More 11/44 basic newbie help request

From: Tony Duell <>
Date: Tue Feb 11 18:31:00 2003

> Eric wrote...
> > Get the manuals from Al's site.
> You know... I think I've just been told "RTFM" *grin*
> S'ok, was well deserved :)
> After perusing the manuals for the 11/44 and the RL02's, and the RL11
> (looking for docs on the 8 port mux now).... Most of my questions are
> answered there (big suprise). Not trying to start any holy wars or anything,
> but to my "newbie with unibus" mind, the design of having to change
> backplane wiring for certain cards seems to be rather... ummmm silly
> (euphamism{tm}), at least as compared to other systems of the period.

The Unibus got one thing very right. It allowed multiple devices to share
BR (interrupt) and the NPR (DMA) lines. Anyone who's battled with the ISA
bus will certainly appreciate this.

The various devices on each line are assigned priorities by how 'far'
they are from the CPU. The device nearest to the CPU (strictly the
arbiter) is the highest, etc.

The way this works is very simple. A device asserts the appropriate
request line (this line is bussed to all devices). The arbiter asserts
the appropriate grant line, which is not bussed. Instead it's connected
to the first device. The first device then passes the grant on to the
second, and so on. Devices actually asserting the request line (there
could be more than one) don't pass on the grant, so that devices further
away from the CPU than the first device trying to cause an interrupt
never see the grant.

This works very well, but it has one problem. You can't have empty slots
in the backplane. Instead you have to insert grant continuity cards to
link the grant-in to grant-out lines on unused slots, so as to pass on
the grant.

There are 5 grants on the Unibus, 4 for interrupts (BG) and one for DMA
(NPG). Originally, there were no single-card DMA devices -- DMA devices
were complete backplanes that you connected into the unibus chain.
Therefore the original grant cards only handled the BG lines.

Later on, single-card DMA devices became possible, and the NPG line was
connected to pins CA1 and CB1 on the normal SPC (Small Peripheral
Controller) slot. Hwever, there's a problem in that the older grant cards
didn't connect these 2 pins together. Worse than that, nor did any of the
older SPC I/O cards.

So there had to be another way of linking them together on an empty slot.
And that's the wire-wrap jumper I mentioned.There is a later dual-height
grant continuity card that does connect the NPG lines as well, but you
still have to know how to do the wire-wrap version since any older
non-DMA cards (DL11, PC11, etc) require it.

> Regarding the unibus terminator card...M9302 - everyone says "the last slot
> of the unibus". Does this mean physically the last slot in the backplane, or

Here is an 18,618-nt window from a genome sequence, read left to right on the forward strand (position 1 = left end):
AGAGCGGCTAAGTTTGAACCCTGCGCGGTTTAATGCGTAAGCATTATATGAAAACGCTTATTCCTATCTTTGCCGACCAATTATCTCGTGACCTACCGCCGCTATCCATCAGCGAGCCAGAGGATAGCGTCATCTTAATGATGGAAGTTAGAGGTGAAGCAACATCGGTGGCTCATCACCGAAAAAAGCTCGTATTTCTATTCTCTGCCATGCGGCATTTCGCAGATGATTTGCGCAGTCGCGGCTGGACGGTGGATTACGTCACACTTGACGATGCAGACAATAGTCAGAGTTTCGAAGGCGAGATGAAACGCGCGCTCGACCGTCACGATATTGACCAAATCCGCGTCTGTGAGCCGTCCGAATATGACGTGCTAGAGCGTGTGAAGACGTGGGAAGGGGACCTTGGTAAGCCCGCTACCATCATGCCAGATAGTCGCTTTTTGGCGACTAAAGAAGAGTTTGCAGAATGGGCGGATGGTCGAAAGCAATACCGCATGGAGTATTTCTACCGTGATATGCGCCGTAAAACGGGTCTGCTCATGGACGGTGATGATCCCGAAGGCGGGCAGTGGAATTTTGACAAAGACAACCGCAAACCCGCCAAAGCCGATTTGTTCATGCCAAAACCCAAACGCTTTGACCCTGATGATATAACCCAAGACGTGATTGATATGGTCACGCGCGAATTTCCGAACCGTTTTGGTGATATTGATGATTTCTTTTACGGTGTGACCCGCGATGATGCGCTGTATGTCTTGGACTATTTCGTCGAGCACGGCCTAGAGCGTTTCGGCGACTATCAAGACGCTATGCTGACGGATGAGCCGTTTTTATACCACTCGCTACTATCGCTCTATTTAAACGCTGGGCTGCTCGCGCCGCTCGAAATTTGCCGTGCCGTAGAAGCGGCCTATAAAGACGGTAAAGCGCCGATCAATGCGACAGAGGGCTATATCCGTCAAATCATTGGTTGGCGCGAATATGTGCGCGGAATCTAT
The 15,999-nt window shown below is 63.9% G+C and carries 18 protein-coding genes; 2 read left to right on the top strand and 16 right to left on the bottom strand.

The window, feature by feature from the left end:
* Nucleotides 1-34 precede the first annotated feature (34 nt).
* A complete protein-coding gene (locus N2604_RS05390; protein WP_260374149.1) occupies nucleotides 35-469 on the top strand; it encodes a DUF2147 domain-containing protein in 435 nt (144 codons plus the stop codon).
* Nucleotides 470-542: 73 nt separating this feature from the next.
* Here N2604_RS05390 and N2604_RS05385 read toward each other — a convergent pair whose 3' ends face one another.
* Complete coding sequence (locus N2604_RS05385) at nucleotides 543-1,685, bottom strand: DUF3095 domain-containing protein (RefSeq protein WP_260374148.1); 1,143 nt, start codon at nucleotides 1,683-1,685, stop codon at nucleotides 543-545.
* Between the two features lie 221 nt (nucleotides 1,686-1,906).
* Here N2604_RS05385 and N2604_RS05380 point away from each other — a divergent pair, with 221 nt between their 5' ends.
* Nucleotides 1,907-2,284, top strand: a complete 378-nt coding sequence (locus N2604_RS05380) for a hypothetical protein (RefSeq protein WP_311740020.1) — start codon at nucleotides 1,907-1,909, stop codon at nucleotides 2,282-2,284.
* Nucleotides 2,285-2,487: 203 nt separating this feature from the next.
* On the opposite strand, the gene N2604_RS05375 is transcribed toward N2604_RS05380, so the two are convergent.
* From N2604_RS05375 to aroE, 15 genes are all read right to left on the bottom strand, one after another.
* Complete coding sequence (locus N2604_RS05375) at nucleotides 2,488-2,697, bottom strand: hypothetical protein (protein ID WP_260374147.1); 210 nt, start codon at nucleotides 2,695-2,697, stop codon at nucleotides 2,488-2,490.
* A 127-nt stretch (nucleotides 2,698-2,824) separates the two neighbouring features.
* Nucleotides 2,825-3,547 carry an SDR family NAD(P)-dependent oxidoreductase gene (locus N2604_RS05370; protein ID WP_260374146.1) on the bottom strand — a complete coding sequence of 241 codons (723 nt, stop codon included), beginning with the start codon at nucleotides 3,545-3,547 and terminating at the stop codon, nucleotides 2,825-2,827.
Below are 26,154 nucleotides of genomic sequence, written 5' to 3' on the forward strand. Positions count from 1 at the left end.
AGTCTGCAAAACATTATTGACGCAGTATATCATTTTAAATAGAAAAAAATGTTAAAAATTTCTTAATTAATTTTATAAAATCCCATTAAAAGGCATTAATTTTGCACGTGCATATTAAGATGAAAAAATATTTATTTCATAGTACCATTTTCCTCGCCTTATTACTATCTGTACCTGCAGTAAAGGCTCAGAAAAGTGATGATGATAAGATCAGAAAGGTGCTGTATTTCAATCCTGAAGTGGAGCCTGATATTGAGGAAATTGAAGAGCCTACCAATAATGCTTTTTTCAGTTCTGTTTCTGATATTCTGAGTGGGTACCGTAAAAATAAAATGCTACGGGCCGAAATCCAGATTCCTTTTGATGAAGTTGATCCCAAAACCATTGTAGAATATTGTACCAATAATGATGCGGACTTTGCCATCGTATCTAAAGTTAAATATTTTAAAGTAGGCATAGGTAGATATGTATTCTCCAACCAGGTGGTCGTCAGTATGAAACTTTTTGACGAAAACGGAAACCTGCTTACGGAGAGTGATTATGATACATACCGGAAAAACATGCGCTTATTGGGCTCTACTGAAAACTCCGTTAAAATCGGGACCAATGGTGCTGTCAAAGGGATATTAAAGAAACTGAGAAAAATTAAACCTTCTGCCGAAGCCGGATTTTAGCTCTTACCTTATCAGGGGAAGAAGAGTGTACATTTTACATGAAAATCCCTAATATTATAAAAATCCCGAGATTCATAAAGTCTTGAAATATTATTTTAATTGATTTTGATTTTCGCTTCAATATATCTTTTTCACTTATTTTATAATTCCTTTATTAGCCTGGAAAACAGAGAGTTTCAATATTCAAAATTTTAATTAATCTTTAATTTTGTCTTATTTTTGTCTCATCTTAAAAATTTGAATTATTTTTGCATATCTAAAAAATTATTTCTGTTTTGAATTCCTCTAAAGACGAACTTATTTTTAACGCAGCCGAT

Physically the last (leftmost) slot. The other slots may well be wired
slightly differently)!. [OK, I know there are exceptions to this, the
VT11 being the obvious one, where the terminator goes somewhere totally
different, but let's keep this simple for the moment).

> "logically the last slot of the unibus" meaning after the last card? I'm
> guessing the former, because it sounds like the last slot of the backplane
> has different wiring, and hence the need for lots-o-grant-cards.


> The manual states that for each open SPC slot, you have to use a grant card.
> But it's a little unclear as to "SPC" slot. In the "main" backplane, there
> is a hex SPC slot and a quad? SPC slot after the memory, the AB spots on the
> 2nd SPC slot being for the 9202 jumper card. This gives rise to a few
> questions: If the last 2 slots in the "main" backplane are for SPC, are the
> remaining slots (in the 2nd backplane, AFTER the 9202 jumper) SPC slots? I

Yes. SPC = Small Peripheral Controller. 'Normal' backplanes, meaning ones
that weren't designed for specific multi-card peripherals (like the
RK11-D, RK611) are all SPC slots.

> assume you need a grant card in the hex SPC slot if nothing is there. But
> what about the quad SPC slot that also has the 9202 in it - does that slot
> need a grant card too? And about the 1st slot in the 2nd backplane that has
> the other side of the 9202 in it - that needs a grant card as well? I'm
> assuming it does...

Yes. The SPC part is strictly the front 4 connectors only. The rear 2
connecotrs -- A and B -- are either MUD (Modified Unibus Device, used for
some memory cards) or plain Unibus in/out, or even something stranger.
The front 4 connectors of the last slot and first slot on your backplanes
are part of the grant chain and need the continuity cards (and NPG jumpers)

> So in the example where you have no cards at all in the 2nd backplane except
> the initial 9202 and the final 9302 at the other end.. you must have a grant
> in every one of those open slots? If so, ummm I need a bunch of grant cards!

Yep, except of course you'd not do that. You'd pull the M920 jumper and
put the terminator in the last slot of the CPU backplane.

Received on Tue Feb 11 2003 - 18:31:00 GMT

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